Last week I visited a friend’s dad, I’ll call him Mr. H. Mr. H has Alzheimer’s and dementia.
He came to the door well-dressed, crisp chinos, and button down shirt. Mr H didn’t know me, but graciously welcomed me in to his home because I was with someone he knew well, and loved—my friend’s longtime girlfriend, Barbara, with whom he is very close. Mr. H was overjoyed to see Barbara. Also in the room, his caregiver, Evelyn. She was a warm woman and it was clear they had a comfortable, respectful relationship. It did not take long for Mr. H to tell us that he was diagnosed with Alzheimer's and he even brought out a medical form from a recent doctor visit that listed on the paper — dementia in one box, and Alzheimer’s in another.
That was the extent of our conversation about Alzheimer’s. I told him I wanted to hear his stories of what life was like in West Philly, and the changes he has seen in 62 years of living on Pine Street. He eagerly recounted the good ol’ days. He talked of how every one knew everyone and that there existed this warm feeling of community. It certainly countered the current narrative in black neighborhoods of broken families and fatherless homes.
In talking to this gentleman, it struck me as misguided to focus on what was lost. Yes, Mr. H repeated himself several times in asking, “did I introduce you to Evelyn, my caregiver?” But how could I ignore all that he remembered, and with just a bit of prodding, was eager to share?
He regaled us with stories from long ago of the neighborhood, when fathers gathered at Fairmount Park for Father’s Day events to play baseball, or barbecue. In fact, he was a ball player and had even been approached to play by a Baltimore team. His stories went back even further. He fought in the Korean War. He told us about sleeping in little hutch like shelters. Listening to his stories reminded me of my dad and his stories about Korea.
And just like that—the power and mystery of memory started to work it’s magic. As he was talking about Korea, I was listening, but I also drifted to thoughts of my own dad. He would have been about the same age as Mr. H. What pops into my head is a picture in my dad’s photo album from Korea. You’ve seen the type, black lacquer with a map painted on the front of Korea and Japan. As a child I was fascinated by that photo album. When Dad died more than a decade ago, the photo album became mine and I haven’t thought about it in years. But just like that, Mr. H’s stories brought back memories of those pictures of my Dad in his uniform and a little boy standing next to him in one of the photos. As a teenager, when I wanted to imagine a more dramatic life than the one I led in suburbia, I would look at that picture and imagine that little boy was actually my Dad’s son, and that I had a brother somewhere. I’d imagine that I would find him one day, and we would undoubtedly get along better than I did with my two younger, pesky brothers.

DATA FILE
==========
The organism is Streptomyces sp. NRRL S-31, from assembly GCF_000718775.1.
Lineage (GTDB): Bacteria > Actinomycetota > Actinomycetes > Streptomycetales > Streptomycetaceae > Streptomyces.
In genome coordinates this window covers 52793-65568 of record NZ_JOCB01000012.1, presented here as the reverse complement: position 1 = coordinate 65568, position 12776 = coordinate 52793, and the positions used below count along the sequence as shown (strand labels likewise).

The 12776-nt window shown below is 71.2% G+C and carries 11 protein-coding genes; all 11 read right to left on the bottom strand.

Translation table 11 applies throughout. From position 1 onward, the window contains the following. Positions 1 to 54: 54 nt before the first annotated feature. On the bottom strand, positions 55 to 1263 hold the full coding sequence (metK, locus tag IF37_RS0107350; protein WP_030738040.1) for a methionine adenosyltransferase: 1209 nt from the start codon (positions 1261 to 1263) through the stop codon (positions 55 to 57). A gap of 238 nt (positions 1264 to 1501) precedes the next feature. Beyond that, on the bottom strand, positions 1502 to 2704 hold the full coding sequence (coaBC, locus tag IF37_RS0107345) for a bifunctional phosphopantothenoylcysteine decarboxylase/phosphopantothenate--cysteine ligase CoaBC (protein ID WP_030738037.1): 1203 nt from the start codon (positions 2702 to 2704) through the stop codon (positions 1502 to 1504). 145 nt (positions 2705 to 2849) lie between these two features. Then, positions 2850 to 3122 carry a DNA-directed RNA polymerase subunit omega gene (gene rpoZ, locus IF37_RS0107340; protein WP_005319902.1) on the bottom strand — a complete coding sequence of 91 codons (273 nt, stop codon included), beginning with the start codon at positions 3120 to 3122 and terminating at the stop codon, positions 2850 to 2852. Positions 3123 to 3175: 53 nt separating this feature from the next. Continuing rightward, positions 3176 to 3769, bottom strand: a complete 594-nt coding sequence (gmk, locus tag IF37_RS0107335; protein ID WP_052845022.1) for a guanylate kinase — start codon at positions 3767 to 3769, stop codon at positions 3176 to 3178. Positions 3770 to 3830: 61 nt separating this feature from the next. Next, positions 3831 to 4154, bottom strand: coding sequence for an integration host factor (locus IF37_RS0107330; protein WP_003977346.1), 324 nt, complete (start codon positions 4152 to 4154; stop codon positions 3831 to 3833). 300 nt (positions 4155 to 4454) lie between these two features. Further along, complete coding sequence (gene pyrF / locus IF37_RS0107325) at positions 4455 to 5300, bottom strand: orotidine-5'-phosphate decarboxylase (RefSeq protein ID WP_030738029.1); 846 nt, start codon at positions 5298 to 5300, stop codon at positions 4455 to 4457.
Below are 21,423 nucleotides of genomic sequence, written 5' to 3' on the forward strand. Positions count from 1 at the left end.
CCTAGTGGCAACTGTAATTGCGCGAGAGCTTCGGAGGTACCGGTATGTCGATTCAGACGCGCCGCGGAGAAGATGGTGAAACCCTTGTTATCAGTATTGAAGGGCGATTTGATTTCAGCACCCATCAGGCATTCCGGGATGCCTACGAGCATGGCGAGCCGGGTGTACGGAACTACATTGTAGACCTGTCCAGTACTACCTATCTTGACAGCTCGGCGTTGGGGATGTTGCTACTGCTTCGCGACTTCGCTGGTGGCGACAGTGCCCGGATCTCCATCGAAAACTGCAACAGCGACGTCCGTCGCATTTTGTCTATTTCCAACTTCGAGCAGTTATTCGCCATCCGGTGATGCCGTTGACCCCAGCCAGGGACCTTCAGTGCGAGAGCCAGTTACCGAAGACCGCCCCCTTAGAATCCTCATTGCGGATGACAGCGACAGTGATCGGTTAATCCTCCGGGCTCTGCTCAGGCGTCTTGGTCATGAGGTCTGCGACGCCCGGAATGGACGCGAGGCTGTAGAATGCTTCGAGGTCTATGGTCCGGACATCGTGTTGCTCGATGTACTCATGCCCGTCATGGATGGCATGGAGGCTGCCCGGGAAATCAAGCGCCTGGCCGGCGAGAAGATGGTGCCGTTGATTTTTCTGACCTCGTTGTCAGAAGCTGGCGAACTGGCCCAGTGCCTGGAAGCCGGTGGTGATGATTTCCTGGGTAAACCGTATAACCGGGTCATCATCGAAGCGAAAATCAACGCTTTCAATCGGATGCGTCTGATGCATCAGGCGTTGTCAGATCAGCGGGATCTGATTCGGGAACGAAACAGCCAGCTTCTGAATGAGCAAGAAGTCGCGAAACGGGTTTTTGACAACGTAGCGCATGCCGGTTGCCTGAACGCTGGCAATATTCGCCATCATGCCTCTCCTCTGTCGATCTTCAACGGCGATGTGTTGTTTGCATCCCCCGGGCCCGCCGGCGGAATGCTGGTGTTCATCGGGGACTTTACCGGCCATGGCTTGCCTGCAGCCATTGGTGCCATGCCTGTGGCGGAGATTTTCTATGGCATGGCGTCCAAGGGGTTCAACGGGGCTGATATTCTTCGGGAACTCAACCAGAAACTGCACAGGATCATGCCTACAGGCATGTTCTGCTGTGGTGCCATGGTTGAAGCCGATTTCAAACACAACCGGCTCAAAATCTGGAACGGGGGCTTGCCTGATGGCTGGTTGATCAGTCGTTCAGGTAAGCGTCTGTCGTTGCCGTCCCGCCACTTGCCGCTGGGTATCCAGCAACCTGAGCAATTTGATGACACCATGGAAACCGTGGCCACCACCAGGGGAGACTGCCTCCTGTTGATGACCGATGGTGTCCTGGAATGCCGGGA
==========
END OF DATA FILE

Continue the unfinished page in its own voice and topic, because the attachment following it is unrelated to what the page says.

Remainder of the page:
Can you imagine all of those memories rushing back as this gentleman was telling his story? Later that night I thought about the visit. What Mr. H had lost: the ability to recall whether he introduced us couldn’t hold a candle to all he remembered. His history. His service to country. His ties to family and community. That is what is important, especially for this man who sees so much changing around him—the old neighborhood, his wife of 64 years gone, estranged from his son, his daughters long grown, with lives of their own. For him, memories of the past may be a good refuge.
Of course telling his story brought back precious memories for me and my Dad. Just one more example of how stories and memories are the ties that bind us.